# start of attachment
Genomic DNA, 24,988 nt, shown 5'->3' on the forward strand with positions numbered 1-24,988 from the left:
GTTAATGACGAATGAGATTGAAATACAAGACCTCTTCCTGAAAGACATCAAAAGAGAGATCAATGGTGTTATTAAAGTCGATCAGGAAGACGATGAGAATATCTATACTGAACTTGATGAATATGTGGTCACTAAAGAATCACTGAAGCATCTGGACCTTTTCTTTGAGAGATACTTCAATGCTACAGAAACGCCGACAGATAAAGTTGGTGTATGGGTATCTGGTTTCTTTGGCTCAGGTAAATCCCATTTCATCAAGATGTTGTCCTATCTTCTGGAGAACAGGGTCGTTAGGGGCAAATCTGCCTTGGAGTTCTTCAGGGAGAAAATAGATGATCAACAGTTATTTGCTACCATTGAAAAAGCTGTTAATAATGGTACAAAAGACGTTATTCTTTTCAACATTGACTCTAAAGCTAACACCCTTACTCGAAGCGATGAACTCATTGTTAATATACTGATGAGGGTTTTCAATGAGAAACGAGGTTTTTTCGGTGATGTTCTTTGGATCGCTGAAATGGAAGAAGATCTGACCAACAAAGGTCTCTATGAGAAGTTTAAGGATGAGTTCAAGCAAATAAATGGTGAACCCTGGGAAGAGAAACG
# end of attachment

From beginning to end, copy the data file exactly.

Genomic DNA, 24,988 nt, shown 5'->3' on the forward strand with positions numbered 1-24,988 from the left:
GTTAATGACGAATGAGATTGAAATACAAGACCTCTTCCTGAAAGACATCAAAAGAGAGATCAATGGTGTTATTAAAGTCGATCAGGAAGACGATGAGAATATCTATACTGAACTTGATGAATATGTGGTCACTAAAGAATCACTGAAGCATCTGGACCTTTTCTTTGAGAGATACTTCAATGCTACAGAAACGCCGACAGATAAAGTTGGTGTATGGGTATCTGGTTTCTTTGGCTCAGGTAAATCCCATTTCATCAAGATGTTGTCCTATCTTCTGGAGAACAGGGTCGTTAGGGGCAAATCTGCCTTGGAGTTCTTCAGGGAGAAAATAGATGATCAACAGTTATTTGCTACCATTGAAAAAGCTGTTAATAATGGTACAAAAGACGTTATTCTTTTCAACATTGACTCTAAAGCTAACACCCTTACTCGAAGCGATGAACTCATTGTTAATATACTGATGAGGGTTTTCAATGAGAAACGAGGTTTTTTCGGTGATGTTCTTTGGATCGCTGAAATGGAAGAAGATCTGACCAACAAAGGTCTCTATGAGAAGTTTAAGGATGAGTTCAAGCAAATAAATGGTGAACCCTGGGAAGAGAAACG